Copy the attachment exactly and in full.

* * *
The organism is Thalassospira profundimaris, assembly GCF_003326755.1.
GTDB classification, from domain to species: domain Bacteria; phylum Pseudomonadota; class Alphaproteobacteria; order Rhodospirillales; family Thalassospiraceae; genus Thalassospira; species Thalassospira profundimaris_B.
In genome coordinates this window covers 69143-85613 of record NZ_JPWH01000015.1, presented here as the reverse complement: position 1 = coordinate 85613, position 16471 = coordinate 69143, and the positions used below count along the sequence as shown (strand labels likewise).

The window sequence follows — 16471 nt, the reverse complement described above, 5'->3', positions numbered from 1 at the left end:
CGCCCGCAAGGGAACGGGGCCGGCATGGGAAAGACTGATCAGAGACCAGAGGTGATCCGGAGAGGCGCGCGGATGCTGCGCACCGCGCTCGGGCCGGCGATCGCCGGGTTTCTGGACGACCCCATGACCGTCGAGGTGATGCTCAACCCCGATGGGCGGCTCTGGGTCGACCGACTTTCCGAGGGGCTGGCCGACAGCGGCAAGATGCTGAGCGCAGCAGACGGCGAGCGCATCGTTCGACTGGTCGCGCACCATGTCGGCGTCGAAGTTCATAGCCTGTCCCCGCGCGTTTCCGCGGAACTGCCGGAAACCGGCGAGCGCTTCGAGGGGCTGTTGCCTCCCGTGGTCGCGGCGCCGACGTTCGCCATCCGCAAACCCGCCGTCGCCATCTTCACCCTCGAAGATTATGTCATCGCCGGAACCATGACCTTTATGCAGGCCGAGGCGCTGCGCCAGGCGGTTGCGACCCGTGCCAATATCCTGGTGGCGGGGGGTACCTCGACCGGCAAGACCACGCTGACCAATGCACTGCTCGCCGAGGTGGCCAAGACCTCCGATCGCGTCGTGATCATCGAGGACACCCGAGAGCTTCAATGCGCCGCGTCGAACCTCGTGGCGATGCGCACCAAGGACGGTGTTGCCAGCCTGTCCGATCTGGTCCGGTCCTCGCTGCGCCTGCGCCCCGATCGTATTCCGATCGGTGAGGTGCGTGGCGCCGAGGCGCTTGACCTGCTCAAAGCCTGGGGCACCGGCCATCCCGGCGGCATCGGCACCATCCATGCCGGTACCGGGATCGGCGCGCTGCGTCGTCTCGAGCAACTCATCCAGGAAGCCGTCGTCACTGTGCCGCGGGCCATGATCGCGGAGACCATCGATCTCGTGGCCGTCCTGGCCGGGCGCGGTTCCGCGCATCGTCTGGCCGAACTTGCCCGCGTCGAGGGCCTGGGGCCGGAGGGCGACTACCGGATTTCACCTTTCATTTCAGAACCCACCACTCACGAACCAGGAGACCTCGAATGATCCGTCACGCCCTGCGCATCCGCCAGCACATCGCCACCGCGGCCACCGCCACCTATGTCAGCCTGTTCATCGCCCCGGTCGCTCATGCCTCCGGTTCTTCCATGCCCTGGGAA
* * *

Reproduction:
The organism is Thalassospira profundimaris, assembly GCF_003326755.1.
GTDB classification, from domain to species: domain Bacteria; phylum Pseudomonadota; class Alphaproteobacteria; order Rhodospirillales; family Thalassospiraceae; genus Thalassospira; species Thalassospira profundimaris_B.
In genome coordinates this window covers 69143-85613 of record NZ_JPWH01000015.1, presented here as the reverse complement: position 1 = coordinate 85613, position 16471 = coordinate 69143, and the positions used below count along the sequence as shown (strand labels likewise).

The window sequence follows — 16471 nt, the reverse complement described above, 5'->3', positions numbered from 1 at the left end:
CGCCCGCAAGGGAACGGGGCCGGCATGGGAAAGACTGATCAGAGACCAGAGGTGATCCGGAGAGGCGCGCGGATGCTGCGCACCGCGCTCGGGCCGGCGATCGCCGGGTTTCTGGACGACCCCATGACCGTCGAGGTGATGCTCAACCCCGATGGGCGGCTCTGGGTCGACCGACTTTCCGAGGGGCTGGCCGACAGCGGCAAGATGCTGAGCGCAGCAGACGGCGAGCGCATCGTTCGACTGGTCGCGCACCATGTCGGCGTCGAAGTTCATAGCCTGTCCCCGCGCGTTTCCGCGGAACTGCCGGAAACCGGCGAGCGCTTCGAGGGGCTGTTGCCTCCCGTGGTCGCGGCGCCGACGTTCGCCATCCGCAAACCCGCCGTCGCCATCTTCACCCTCGAAGATTATGTCATCGCCGGAACCATGACCTTTATGCAGGCCGAGGCGCTGCGCCAGGCGGTTGCGACCCGTGCCAATATCCTGGTGGCGGGGGGTACCTCGACCGGCAAGACCACGCTGACCAATGCACTGCTCGCCGAGGTGGCCAAGACCTCCGATCGCGTCGTGATCATCGAGGACACCCGAGAGCTTCAATGCGCCGCGTCGAACCTCGTGGCGATGCGCACCAAGGACGGTGTTGCCAGCCTGTCCGATCTGGTCCGGTCCTCGCTGCGCCTGCGCCCCGATCGTATTCCGATCGGTGAGGTGCGTGGCGCCGAGGCGCTTGACCTGCTCAAAGCCTGGGGCACCGGCCATCCCGGCGGCATCGGCACCATCCATGCCGGTACCGGGATCGGCGCGCTGCGTCGTCTCGAGCAACTCATCCAGGAAGCCGTCGTCACTGTGCCGCGGGCCATGATCGCGGAGACCATCGATCTCGTGGCCGTCCTGGCCGGGCGCGGTTCCGCGCATCGTCTGGCCGAACTTGCCCGCGTCGAGGGCCTGGGGCCGGAGGGCGACTACCGGATTTCACCTTTCATTTCAGAACCCACCACTCACGAACCAGGAGACCTCGAATGATCCGTCACGCCCTGCGCATCCGCCAGCACATCGCCACCGCGGCCACCGCCACCTATGTCAGCCTGTTCATCGCCCCGGTCGCTCATGCCTCCGGTTCTTCCATGCCCTGGGAA